Article Source : Live mint
Date of Issue : 23rd September, 2015
Title of Article :Dumb Logos vs ‘Lal Baraf’
Last time, we discussed how brand owners could decide brand names; let’s discuss how they could decide their logos. In 1984, as a copywriter in advertising, I was helping non-profit Child Rights and You communicate about ART for CRY, an exhibition of paintings donated by various artists. Their sale proceeds would go to the CRY corpus fund.One of the paintings got exhibited sideways: neither the artist nor the viewers noticed the difference.
Your logo is not art. Art has no commercial objective: nobody measures how many people’s perception it changed. Your logo has a commercial objective. It has a communication objective and target.It is the most ubiquitous expression of your brand: it peeps out of visiting cards that hundreds of salesmen dole out at hundreds of conferences; it smiles from the website that your prospective partner from the US first visits; it stares back from the million products your consumers use.
In the best-case scenario, your logo must communicate to internal stakeholders (employees) and external stakeholders (prospective employees, clients, partners) what exactly your company stands for, so that they decide to join or not join your vision. In the medium-case scenario, your logo will communicate nothing. It will be a dumb logo. In the worst-case scenario, your logo will miscommunicate. That would be, on your balance sheet, a disinvestment!
Imagine this: I step out of Andheri suburban railway station on a hot May afternoon and hear a vendor shouting, “Lal baraf khaao!” In three words, the vendor has created a memorable image in my head. By combining the colour red and the coldness of ice. Two frames of reference cleverly combined to sell what? Watermelon.In an ideal world, that is what your logo should do. Create an unforgettable, ownable image of your organization for your target. The Baskin Robbins logo has the number 31 within it. That’s it! Baskin Robbins has as many flavours as there are days in the month.
The Amazon logo says A to Z, we give you everything. The Parag Parikh Financial Advisory Services logo has a tortoise and a line, “There is only right way.” Yes, all of us remember the story. Slow and steady wins the race when it comes to investing in equity markets.One of the barriers to choosing a right logo is the confusion caused by specialist talk. This specialist talk is usually about fonts, colours and meaning of visuals. For example, in 2011, two famous and accomplished typographers sparred in public about the typeface of the Nokia brand line, Connecting People.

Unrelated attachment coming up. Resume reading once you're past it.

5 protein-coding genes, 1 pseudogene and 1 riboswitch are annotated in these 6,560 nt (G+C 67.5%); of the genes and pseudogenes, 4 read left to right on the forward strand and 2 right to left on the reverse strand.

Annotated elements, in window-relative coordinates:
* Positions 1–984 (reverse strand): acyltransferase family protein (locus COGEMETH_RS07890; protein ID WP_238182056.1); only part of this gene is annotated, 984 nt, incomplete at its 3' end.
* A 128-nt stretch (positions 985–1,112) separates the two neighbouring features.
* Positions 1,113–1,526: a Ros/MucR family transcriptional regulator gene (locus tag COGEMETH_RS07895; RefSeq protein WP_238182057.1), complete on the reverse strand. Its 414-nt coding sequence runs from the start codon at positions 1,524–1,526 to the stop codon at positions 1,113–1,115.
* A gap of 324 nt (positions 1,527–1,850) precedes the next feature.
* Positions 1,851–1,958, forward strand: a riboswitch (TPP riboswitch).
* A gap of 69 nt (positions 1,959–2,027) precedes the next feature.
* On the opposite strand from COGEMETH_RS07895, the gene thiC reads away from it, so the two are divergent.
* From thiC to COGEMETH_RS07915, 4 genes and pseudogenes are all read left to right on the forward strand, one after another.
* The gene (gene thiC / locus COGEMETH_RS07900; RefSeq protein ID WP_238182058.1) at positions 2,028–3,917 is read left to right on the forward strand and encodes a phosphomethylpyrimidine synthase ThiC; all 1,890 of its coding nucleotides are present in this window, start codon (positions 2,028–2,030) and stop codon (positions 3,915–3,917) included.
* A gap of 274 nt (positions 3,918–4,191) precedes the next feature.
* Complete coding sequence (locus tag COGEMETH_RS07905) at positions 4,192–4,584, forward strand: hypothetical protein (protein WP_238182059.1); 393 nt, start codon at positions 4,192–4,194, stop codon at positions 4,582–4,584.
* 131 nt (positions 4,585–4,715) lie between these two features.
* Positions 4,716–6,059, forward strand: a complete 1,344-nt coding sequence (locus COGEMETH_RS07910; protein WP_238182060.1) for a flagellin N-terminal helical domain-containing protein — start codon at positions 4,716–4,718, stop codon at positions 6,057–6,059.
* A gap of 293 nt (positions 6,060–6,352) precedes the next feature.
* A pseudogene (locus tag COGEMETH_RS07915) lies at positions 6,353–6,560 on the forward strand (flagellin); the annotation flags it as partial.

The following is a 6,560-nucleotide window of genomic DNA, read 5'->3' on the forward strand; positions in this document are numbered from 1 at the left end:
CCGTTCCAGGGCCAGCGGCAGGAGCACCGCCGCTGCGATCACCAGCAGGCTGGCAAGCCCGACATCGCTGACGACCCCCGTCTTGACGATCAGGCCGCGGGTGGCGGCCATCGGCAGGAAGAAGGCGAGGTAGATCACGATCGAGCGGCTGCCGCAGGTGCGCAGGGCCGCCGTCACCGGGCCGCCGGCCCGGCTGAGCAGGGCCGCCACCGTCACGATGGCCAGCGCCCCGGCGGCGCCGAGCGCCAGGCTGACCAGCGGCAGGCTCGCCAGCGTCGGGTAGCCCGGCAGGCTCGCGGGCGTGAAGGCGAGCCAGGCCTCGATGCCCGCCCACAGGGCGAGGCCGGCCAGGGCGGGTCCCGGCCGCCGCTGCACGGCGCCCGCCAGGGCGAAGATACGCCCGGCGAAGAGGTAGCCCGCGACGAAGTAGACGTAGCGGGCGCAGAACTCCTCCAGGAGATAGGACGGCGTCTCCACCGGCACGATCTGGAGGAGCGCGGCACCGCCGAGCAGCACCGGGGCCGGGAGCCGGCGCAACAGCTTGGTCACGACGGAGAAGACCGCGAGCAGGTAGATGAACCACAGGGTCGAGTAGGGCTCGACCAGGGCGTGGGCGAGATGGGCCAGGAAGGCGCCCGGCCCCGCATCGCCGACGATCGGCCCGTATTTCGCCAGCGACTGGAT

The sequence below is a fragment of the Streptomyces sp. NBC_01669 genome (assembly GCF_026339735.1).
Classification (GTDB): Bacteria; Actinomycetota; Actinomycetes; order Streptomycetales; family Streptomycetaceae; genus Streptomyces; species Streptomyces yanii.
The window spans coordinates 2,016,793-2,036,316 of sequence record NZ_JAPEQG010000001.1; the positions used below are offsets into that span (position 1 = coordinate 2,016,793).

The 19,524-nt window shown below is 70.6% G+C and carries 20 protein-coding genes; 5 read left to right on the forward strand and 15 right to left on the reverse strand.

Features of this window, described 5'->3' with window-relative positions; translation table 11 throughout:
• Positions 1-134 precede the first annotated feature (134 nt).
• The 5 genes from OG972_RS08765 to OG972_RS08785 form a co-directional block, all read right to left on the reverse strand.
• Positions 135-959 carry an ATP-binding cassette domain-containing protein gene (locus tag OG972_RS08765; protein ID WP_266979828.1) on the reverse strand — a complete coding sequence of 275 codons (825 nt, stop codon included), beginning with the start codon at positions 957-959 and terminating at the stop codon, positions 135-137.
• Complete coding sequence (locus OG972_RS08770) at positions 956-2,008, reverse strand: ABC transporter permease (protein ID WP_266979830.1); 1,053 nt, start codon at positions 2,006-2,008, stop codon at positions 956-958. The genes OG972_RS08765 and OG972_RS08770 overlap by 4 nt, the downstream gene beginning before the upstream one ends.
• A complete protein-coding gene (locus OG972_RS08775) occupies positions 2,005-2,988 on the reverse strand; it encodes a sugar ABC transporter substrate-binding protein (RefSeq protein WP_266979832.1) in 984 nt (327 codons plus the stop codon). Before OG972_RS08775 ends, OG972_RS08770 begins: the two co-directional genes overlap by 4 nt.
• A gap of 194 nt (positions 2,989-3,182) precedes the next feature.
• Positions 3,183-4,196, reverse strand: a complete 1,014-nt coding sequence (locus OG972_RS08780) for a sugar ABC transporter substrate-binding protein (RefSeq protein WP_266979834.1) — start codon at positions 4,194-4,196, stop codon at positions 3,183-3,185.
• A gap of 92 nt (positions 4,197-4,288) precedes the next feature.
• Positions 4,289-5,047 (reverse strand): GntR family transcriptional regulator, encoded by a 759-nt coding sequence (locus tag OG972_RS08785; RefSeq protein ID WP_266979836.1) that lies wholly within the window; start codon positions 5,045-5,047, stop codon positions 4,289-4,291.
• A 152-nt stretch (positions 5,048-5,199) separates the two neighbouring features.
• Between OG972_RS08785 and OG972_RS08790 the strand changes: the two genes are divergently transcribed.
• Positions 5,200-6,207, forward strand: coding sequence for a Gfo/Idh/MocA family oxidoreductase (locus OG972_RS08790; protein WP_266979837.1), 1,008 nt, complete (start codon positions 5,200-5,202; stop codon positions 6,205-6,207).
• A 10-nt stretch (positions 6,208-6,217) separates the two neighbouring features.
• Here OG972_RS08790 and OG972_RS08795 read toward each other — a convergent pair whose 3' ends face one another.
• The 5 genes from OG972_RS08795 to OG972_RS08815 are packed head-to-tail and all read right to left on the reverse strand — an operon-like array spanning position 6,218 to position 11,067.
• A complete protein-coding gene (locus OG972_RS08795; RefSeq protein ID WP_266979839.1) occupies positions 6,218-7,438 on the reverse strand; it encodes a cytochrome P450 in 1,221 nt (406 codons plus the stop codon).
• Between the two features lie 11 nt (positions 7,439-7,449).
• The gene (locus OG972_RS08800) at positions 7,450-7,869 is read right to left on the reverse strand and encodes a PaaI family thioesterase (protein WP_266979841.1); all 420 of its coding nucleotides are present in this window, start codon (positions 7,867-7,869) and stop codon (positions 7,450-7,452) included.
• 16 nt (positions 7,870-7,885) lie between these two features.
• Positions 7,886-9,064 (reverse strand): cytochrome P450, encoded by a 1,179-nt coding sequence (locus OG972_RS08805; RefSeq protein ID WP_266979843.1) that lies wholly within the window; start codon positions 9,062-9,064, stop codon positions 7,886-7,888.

Bruno paraphrases his regular verbal sparring partner Erik Spiekermann—who designed Nokia’s previous typeface Nokia Sans—as saying, “I did something much better. At least what I did had personality.” “But that was the problem,” says Bruno. “What Spiekermann did with his typeface—and it’s a great typeface—is he gave it so much personality that Nokia couldn’t work with it anymore.”Did you notice any change in the Nokia brand line typeface? Except perhaps that Nokia closed down as a company?For example: “The Rainbow flower consists of four basic values of Integrity, Innovative Solutions, Human Values and Value for Money and stands as our brand identity.”
Does the rainbow flower hold all these meanings in your mind? Or even more extreme: “The M stands for McDonald’s, but the rounded m represents mummy’s mammaries, according the design consultant and psychologist Louis Cheskin. In the 1960s, McDonald’s was prepared to abandon this logo, but Cheskin successfully urged the company to maintain this branding with its Freudian symbolism of a pair of nourishing breasts.” For example: “Citrus green is about expression, representing growth, harmony with nature and renewed life. Sky blue embodies progression—big ideas, blue sky thinking, technology and innovation. Ruby red reflects cherished experiences—passion, indulgence, energy and dynamism.”
Unfortunately, colours have meaning only in context. A silk cloth as a sari on a Maharastrian woman means she is newly married; a silk cloth on a pole means it’s an Islamic flag. Yellow usually means happiness and good taste to Koreans; it means envy and infidelity in Latin countries. I have access to research that shows red means different things in Hyderabad and Mumbai.Once you are clear what your brand stands for and what you want your logo to communicate, you will deal with the easier executional aspects. Horizontal versus vertical, black and white versus colour, with brand line versus without; how it looks on packaging, on signage, even on a gift pen!
Of course, you need to remember not to overuse it.Right. Hope this helped.Kiran Khalap co-founded chlorophyll brand and communications consultancy in 1999 (www.chlorophyll.in). He claims his night job is writing fiction (his two published books are Halfway Up the Mountain and Two Pronouns and a Verb) and his weekend job is rock climbing. In this monthly column, he will share his insights on all things related to brands and branding that brand owners can act upon, rather than create a forum for intellectual entertainment.